It was a great success, the story spread, and next time one of the senior partners turned up at the farm, Mick the herdsman looked disappointed. “Not Caroline today, then?” he asked.
Clouds of Parfume de Diesel enveloped the yard as the tractors drivers made their excuse and left.
Rich Flashman the salesman
Rich is dead pleased with himself. Fresh out of college and he landed this job as a salesman.
“A junior representative,” as he prefers it to be called.
The money is decent and then there’s the car. The Ford Mondeo – the smart one with the CD, the spoilers and the cloth seats.
It gets a bit messed up visiting farms, but that’s the way it goes. You can’t sell without getting out and seeing your punters.
“I know my patch inside out,” he claims.
The junior representative is full of ambition. He, like his all-time hero Richard Branson, is going to conquer the world.
He’s read a book called How To Be A Winner. He wants to be a winner. “Closing the deal – that’s what it’s all about,” he tells his mates.
The salesman prides himself on having good interpersonal skills.
He reckons the word “persuasive” best describes him. “A cocky little git” is what farmers say when they come home to find him sitting in their chair, drinking coffee, chatting familiarly with the missus and patting the dog (the name of which, of course, he always remembers).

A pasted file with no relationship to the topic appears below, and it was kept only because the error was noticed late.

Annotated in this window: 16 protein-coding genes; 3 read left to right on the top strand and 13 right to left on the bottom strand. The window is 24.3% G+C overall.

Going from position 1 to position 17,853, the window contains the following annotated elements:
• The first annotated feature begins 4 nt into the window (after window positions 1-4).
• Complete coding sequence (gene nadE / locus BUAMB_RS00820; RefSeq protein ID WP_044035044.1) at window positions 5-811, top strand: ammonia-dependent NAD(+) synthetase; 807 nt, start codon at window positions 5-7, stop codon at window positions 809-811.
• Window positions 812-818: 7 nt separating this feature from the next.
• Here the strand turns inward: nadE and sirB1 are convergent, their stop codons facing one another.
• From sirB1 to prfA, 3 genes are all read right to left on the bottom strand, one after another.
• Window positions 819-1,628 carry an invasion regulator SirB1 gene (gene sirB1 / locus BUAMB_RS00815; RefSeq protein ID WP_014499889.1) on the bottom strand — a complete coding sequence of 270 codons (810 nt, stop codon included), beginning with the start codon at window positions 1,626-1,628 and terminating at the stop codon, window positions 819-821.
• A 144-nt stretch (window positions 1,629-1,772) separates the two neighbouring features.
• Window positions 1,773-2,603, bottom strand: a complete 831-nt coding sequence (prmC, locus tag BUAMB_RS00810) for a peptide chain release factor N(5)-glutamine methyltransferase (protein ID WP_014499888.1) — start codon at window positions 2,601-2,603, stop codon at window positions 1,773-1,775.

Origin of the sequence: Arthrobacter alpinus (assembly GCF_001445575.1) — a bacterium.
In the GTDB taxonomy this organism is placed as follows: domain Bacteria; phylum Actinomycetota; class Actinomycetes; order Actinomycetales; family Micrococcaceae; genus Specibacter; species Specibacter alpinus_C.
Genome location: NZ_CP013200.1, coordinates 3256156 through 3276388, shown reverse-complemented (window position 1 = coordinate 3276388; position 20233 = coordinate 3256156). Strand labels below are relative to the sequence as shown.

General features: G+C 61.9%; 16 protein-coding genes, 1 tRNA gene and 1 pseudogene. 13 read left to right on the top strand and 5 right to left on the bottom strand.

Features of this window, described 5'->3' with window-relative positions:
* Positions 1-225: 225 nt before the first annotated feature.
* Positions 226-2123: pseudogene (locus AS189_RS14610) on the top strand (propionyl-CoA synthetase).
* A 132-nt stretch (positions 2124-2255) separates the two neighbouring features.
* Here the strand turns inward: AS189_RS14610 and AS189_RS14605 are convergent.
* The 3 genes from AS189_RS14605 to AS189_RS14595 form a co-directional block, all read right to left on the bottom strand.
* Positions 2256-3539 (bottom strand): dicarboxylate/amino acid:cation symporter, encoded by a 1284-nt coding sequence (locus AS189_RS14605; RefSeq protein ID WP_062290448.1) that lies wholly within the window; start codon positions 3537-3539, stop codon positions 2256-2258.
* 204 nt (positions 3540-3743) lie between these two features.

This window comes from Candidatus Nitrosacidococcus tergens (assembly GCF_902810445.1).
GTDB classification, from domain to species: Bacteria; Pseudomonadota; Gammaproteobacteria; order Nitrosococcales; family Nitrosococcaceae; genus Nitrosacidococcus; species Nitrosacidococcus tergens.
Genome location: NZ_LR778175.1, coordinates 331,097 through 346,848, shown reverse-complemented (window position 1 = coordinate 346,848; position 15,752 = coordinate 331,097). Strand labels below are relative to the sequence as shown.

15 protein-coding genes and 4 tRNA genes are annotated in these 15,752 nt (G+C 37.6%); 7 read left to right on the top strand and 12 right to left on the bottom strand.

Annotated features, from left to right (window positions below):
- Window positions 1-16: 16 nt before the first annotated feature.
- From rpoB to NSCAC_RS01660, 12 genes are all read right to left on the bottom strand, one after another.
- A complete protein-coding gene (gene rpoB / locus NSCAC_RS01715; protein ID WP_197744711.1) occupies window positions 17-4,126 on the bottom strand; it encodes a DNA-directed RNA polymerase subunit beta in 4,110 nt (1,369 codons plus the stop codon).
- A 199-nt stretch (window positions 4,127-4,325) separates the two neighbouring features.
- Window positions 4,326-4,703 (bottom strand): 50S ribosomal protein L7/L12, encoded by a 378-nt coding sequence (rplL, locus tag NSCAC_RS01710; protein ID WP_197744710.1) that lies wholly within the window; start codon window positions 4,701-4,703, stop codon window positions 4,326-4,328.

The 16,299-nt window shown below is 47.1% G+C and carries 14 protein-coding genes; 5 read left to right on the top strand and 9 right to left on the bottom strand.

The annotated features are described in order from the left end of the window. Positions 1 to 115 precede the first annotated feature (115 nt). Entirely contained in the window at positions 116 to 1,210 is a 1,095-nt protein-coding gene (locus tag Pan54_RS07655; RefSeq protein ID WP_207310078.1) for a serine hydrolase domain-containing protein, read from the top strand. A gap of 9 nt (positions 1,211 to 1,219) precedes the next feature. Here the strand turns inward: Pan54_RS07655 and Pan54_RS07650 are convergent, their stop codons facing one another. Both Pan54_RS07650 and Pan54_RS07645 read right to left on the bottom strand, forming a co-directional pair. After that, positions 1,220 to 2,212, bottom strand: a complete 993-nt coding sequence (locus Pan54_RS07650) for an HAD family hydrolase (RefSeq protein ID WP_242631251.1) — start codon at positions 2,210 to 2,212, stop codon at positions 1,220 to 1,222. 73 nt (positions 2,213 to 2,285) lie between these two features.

Spud the farm workshop fitter
Spud’s real name is Keith, but he’s long-since dispensed with that, preferring instead a nickname.
Spud’s toiled in the workshop since he was 16. He used to listen to Radio 1 but, as time’s passed, he’s graduated to Radio 2.
He smells of gearbox oil, welding fumes and Swarfega. The overalls – washed once a month, whether they need it or not – are partly responsible for the stench, as are his roll-your-owns.
The fags, according to the battered tin on the workbench, are made from a brand of tobacco that disappeared from the shops 10 years ago. But they’re probably more likely to be filled with something grown in his back garden and mixed 50:50 with sawdust. “Not marijuana,” he insists, “more a sort of dock-leaf.”
Spud, for all his lack of social graces, is brilliant at his job. He knows engines inside out and, given half an hour and a Phillips screwdriver, can convert a sugar beet drill into a buck rake.
His three favourite tools (sledgehammer, club hammer, claw hammer – in that order) are used with vigour and enthusiasm.